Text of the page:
Sunday 7 December 2014

Indie Design GAL: Antiquity Mitts

I enjoyed knitting my Farm to Market Mitts so much that I thought I'd look at casting on a few more pairs of mitts for the knit along part of the Indie Design GAL on Ravelry (full details can be found here; note that you will have to be logged into Ravelry for the link to work). I chose Antiquity by Alicia Plummer purely on the recommendation from Corley when I interviewed her a few weeks ago. They're a really delicate looking set of mitts, with a Broderie Anglaise stitch pattern worked across the body of the mitt and the thumbs knitted straight. I think they'd make perfect reading mitts for those days when your hands are just a bit chilly when you're sat still reading a book and thus can't hide your hands under a blanket.

I decided to use cream Debbie Bliss Rialto DK, left over from another project (in fact unravelled from an ill-fated hat). The pattern recommends casting on using the alternate cable cast on, which I hadn't used before, so had to Google. The cast on required a bit of thought, but looked much better than the standard cable cast on (my default) when combined with the ribbing, so I'll definitely use it again. There are also variants of the cast on for different types of ribbing (e.g. 2x2 and 2x1), so I might look into those too when I get a chance.

The mitts come in three sizes: 7, 8 and 9 inch hand circumference, and I deliberated hard about which size to cast on. These mitts are going to be a gift for a friend from university, and overall she is much smaller than me, but I do have surprisingly narrow hands, so I ummed and ahhed over which size to knit. I started off by casting on the smallest size, having a moment of doubt, pulling them out, casting on the medium size, deciding they would be too big, then starting again with the smallest size.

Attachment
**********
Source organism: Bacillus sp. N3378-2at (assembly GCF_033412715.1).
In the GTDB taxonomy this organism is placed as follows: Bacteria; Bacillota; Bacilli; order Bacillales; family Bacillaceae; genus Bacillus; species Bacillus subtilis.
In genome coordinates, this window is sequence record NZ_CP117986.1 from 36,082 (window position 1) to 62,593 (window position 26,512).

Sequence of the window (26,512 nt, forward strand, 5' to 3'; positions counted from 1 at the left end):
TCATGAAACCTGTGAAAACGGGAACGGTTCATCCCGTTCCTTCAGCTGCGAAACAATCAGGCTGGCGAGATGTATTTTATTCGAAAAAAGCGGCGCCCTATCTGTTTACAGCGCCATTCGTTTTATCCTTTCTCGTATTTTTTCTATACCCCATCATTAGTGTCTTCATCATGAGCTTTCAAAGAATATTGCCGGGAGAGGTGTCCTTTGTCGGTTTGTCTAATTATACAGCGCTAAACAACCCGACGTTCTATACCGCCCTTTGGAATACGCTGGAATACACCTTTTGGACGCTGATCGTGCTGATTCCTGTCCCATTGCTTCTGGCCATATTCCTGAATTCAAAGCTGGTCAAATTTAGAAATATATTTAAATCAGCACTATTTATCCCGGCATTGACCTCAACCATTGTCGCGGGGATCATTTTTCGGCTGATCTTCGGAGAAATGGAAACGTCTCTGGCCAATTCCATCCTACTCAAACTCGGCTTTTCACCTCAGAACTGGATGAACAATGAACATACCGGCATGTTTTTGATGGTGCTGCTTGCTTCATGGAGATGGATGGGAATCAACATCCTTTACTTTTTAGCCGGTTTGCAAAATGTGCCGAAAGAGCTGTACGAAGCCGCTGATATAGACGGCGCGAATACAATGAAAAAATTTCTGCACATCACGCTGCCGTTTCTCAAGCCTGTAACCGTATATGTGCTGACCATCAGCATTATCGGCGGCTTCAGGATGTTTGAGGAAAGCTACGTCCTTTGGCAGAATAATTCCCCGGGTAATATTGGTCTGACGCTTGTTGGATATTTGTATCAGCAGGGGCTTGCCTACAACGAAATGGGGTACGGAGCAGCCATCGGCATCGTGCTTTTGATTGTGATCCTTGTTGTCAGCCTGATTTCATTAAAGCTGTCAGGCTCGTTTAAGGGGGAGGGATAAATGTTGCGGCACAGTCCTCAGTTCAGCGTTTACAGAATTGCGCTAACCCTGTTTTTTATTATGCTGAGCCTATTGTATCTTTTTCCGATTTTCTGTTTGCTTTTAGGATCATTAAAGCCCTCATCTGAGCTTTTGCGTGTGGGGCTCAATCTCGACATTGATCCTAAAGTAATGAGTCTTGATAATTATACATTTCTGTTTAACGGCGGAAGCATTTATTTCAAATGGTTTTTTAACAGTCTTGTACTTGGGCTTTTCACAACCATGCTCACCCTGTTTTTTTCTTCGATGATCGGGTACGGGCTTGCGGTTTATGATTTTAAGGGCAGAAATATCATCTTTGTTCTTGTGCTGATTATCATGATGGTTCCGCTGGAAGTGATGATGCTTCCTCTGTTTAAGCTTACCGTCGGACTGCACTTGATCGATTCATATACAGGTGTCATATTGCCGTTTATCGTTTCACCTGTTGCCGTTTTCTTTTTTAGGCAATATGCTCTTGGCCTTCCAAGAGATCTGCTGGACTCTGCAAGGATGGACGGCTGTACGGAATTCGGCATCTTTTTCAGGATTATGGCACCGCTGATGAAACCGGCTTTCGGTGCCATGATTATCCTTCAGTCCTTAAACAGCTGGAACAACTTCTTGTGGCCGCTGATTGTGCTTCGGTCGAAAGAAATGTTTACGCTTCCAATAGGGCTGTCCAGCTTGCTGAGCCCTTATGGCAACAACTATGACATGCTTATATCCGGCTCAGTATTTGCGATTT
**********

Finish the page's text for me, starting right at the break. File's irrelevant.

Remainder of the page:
The stitch pattern was pretty straightforward - it did take a couple of attempts to get my head round the elongated stitches, but after the first couple they were easy, and the stitch pattern was easy to memorise. The thumb gusset increases are yarn overs; I knitted through the back of the them to close them a bit. I didn't pay enough attention to the thumb gusset increase instructions on the first mitt though and managed to work the increases too fast, so had to pull back about an inch, then pay more attention the second time round!

Knitting with cream yarn is a bit fraught for me. I was happily drinking a hot chocolate whilst finishing off the first mitt, and had a minor 'what am I doing??!!' panic, but the mitt made it unscathed!

Overall these mitts were a very satisfying knit, complex enough to be interesting, simple enough to not require too much thought. And I really like how they look now they're done (and blocked, before blocking they were a little lumpy in places; for some reason I wasn't great at stopping ladders at my needle changeovers in this stitch pattern). I'd definitely recommend this pattern.

No comments:

Post a Comment